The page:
IF SKATEBOARDING IS A CRIME, THIS MAN IS DESTINED FOR DEATH ROW. HE NOT ONLY MADE SKATING AN ART FORM, HE MADE IT AN ACTUAL SPORT. AND, AS ONE OF ITS EARLIEST INNOVATORS, HE'S BEEN PROPELLED TO SUPERSTAR STATUS, APPEARING IN PRINT ADS, TELEVISION COMMERCIALS, AND HIS VERY OWN VIDEO GAME. OUR VERY OWN BONES BRIGADE WANNABE, NEOGEO THE PROPHET, SPENT A Q&A SESSION WITH THE LIVING LEGEND HIMSELF, THE ONE AND ONLY TONY HAWK.
neogeo: Tony, before we get start, let me run this idea past you: we can make an insane amount of money by marketing your very own breakfast cereal. We’ll call it “Tony Hawk Pops”! It’ll have little marshmallow skateboards in it and a catchy little slogan like, "Tony Hawk Pops Are Nutritious And Delicious." On the front of the box, we could have a photo of you doing a 900 out of a skate park bowl filled with “Tony Hawk Pops”. What do you think?
Tony: Maybe if they were chocolate-coated sugar bombs with personal shin scrapings.
n: So how do you handle all the attention you get?
T: I just do my thing: be a dad, skate, take out the trash, and try to surf when I can. I get less sleep than I used to, and I sign a lot of autographs.
n: Do you ever feel any sort of ethical conflicts between the anti-establishment attitude of skateboarding and the commercialized sensationalism that things like the X-Games and Mountain Dew have done with the sport?
T: In some ways. But then I realize that as pro skaters we have the opportunity to show our attitudes and skills to a much larger audience through certain media. The Mountain Dew commercials are lame; but the skating is always great at the X-Games. Sometimes the presentation is a little skewed, but I think the skills always shine through.
n: You already have a little boy; but I heard a rumor that you and the Missus just had a little girl, too. Any truth to that?
T: We had another little boy born September 28, 1999.
n: How is family life?
T: It's the best. I have the best reason NOT to travel.
n: When your son gets a little older and starts showing you up on the old half-pipe, are you going to hang it all up?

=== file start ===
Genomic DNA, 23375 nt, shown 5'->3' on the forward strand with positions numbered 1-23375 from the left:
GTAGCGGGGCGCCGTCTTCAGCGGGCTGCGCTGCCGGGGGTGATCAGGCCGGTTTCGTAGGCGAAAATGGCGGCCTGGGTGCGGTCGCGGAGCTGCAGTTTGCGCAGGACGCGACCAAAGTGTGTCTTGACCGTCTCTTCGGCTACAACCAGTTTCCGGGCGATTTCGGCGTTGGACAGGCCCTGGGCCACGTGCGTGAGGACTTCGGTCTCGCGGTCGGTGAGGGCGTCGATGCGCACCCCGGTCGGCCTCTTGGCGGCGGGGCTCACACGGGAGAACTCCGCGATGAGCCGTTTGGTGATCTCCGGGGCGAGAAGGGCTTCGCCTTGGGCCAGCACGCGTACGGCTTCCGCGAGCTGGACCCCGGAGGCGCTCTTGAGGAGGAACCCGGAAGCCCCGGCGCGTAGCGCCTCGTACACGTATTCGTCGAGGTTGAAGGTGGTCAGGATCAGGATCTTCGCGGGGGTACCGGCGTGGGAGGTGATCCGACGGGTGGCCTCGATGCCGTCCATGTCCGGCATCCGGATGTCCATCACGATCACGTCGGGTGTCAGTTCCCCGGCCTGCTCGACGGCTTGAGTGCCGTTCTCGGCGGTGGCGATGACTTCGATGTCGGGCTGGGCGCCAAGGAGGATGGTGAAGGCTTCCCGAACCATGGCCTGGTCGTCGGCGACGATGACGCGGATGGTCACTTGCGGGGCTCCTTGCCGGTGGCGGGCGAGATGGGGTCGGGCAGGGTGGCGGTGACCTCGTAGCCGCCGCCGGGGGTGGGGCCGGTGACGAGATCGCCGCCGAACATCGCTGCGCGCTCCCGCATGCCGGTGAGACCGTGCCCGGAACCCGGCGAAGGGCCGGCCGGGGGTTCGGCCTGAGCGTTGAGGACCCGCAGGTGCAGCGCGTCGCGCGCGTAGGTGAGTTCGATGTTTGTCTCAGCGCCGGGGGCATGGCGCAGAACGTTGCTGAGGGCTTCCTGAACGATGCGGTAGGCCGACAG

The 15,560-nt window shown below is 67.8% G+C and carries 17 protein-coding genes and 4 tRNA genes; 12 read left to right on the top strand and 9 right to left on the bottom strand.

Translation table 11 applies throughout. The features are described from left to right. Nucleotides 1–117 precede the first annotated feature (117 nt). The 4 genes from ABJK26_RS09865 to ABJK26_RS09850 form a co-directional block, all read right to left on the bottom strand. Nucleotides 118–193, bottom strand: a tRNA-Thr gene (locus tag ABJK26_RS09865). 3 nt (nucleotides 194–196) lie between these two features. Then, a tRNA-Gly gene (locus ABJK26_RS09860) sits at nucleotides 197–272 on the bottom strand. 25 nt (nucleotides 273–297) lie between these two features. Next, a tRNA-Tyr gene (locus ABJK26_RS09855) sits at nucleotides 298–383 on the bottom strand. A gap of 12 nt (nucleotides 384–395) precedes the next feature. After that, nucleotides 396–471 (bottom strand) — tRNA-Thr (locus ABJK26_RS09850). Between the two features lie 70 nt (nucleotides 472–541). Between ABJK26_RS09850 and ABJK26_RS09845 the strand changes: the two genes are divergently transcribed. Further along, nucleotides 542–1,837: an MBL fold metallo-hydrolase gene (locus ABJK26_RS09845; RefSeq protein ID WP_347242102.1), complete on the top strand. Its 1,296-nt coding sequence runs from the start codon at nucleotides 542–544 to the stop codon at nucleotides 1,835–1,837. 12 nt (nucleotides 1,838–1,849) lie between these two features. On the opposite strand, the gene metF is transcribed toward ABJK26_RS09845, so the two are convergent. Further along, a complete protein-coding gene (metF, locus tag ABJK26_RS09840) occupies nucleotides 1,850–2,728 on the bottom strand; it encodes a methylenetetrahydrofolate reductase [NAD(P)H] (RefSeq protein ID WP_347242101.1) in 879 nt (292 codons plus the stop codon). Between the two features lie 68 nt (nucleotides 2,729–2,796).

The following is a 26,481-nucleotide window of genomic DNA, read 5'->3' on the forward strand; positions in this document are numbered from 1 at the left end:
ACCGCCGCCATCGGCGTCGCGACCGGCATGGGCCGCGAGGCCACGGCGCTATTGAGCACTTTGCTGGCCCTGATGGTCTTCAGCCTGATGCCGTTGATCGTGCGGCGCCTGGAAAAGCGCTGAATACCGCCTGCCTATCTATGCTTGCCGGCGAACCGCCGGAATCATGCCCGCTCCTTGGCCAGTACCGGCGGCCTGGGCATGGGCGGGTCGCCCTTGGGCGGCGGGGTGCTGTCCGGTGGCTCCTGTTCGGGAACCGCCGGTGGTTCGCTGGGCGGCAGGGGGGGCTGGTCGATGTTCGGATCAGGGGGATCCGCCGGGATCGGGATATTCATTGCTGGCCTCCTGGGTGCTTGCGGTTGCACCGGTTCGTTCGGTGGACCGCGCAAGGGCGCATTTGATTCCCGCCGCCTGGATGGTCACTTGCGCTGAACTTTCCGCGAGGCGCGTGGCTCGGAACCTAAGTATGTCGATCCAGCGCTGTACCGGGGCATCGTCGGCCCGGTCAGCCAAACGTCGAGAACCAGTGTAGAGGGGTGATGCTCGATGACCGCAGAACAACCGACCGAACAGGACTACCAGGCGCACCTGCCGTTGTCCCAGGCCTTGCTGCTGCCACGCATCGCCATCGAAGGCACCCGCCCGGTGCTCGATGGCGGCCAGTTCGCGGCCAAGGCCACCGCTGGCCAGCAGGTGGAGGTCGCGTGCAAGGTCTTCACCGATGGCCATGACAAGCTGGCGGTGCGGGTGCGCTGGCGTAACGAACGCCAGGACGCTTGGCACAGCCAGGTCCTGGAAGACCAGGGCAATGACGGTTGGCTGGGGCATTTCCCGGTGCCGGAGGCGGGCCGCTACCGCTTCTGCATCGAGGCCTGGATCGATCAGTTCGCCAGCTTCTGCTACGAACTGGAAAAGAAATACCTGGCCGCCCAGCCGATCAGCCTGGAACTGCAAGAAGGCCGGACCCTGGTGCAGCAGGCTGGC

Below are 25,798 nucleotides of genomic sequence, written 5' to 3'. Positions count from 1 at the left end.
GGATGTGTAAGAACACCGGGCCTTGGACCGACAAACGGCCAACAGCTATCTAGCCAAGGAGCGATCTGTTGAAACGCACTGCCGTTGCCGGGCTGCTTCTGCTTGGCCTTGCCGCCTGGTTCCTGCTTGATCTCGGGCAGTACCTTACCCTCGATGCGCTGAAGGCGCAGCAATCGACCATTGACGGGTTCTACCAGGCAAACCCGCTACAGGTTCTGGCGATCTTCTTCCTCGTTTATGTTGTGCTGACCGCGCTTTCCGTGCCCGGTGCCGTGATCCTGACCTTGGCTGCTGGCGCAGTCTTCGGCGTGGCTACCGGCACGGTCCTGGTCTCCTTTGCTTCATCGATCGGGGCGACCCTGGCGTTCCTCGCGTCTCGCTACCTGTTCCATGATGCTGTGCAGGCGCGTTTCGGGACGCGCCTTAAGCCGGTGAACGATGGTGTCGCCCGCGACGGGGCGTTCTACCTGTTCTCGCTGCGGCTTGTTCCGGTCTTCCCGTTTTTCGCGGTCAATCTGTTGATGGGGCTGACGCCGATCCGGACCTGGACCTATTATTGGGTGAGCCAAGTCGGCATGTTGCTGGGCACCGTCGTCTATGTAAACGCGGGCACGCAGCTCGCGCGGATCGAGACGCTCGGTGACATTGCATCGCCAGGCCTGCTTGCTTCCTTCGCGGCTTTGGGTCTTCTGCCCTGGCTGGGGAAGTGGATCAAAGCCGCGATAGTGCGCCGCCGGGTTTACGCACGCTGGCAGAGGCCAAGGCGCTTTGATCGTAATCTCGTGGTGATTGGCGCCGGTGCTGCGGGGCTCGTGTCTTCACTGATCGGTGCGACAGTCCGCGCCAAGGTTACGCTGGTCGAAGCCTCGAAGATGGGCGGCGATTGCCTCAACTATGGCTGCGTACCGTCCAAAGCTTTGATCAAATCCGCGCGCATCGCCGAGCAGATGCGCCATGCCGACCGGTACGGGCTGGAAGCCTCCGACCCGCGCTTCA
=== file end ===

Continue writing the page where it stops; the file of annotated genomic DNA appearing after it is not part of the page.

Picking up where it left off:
T: Nah. I'll be right there on the deck asking him for tips.
n: Some have called you the ‘Michael Jordan of Skateboarding.’ Both of you are the best at what you do, and you both have retired and made a comeback. How do you feel about that?
T: It is an honor to be compared to such an amazing athlete. But I think that skating is much more diverse than basketball, so one person can't represent all of it. I am mainly a vert skater, which is only one aspect of skateboarding.
n: Do you believe in voodoo? I was wondering because sometimes when I’m playing Tony Hawk’s Pro Skater I make you fall off a four-story building onto a handrail, and I think to myself, “I wonder if Tony felt that?”
T: I can honestly say that I have had no blood squirt from my head since the release of the game.
n: Is it on?
T: Of course it's on. Vegas, baby, Vegas.
n: We all know that marketability is a big part of success. Do you think you’d be the superstar you are if your name wasn’t so cool? Like, what if your name was Dudley Smachenlichen?
T: I always thought my name was a curse growing up, since people easily rhymed it with “bony cock”.
n: Is skateboarding lacking some of the old school mentality that made it more about being with friends, instead of how many flip tricks you can do down three flights of stairs?
T: That attitude will always remain. It just so happens that more people experience and appreciate it now. The hardcore skaters will always be hardcore, no matter what.
n: In your opinion, do dogs have lips?
T: Mine does; but they are nasty.
n: Is Jeremy Klein mad at you for not being put in your video game? I mean, he is so well known for his obsession with gaming, and he’s on your team, but he still didn’t make an appearance in the game.
T: He's got ideas for other video games besides skating, so he's exploring those options.
n: Got any good stories about being famous?
T: I met Sean Penn, Danny DeVito and Eric Estrada (separately) over the last few weeks, all because their kids are skaters.
n: Just how often do you get razed by your fellow skater friends about your face and name being everywhere?
T: Not that much. But some of them think it's funny when I get invited to talk shows.
n: What’s the best thing about your current popularity?
T: Getting reservations at good restaurants without proper notice.
n: The worst?
T: Limited privacy. Parents drive their kids to my house to get autographs or pictures. I don't mind doing it elsewhere, but it's our home.
n: I watched you do that 900 during the X-Games. It was real damn impressive. What’s next? Rumor has it that you want to try a Sack Tap and have it be a "special move" in the new Tony Hawk Pro Skater 2 game.
T: I have tried the Sack Tap on and off for a few years. I finally committed making it so that it would be a special move in the game. I also made it so that when kids ask me if I can do it, I can honestly say, “yes.”
n: I just broke my board and was wondering if you could hook me up?
T: You and every other kid. Oh wait, was it a Birdhouse deck? Well, maybe then.
n: Any advice for kids out there that want to make it doing what they love to do?
T: Don't give up, and keep doing it because you love it; not because you feel obligated.
n: Anybody you’d like to give props to?
T: My family-- thanks for always believing in me. Blitz, WMA, SHP, THI, 900 films, Mort, PGA, Apple Computers, and Advil.
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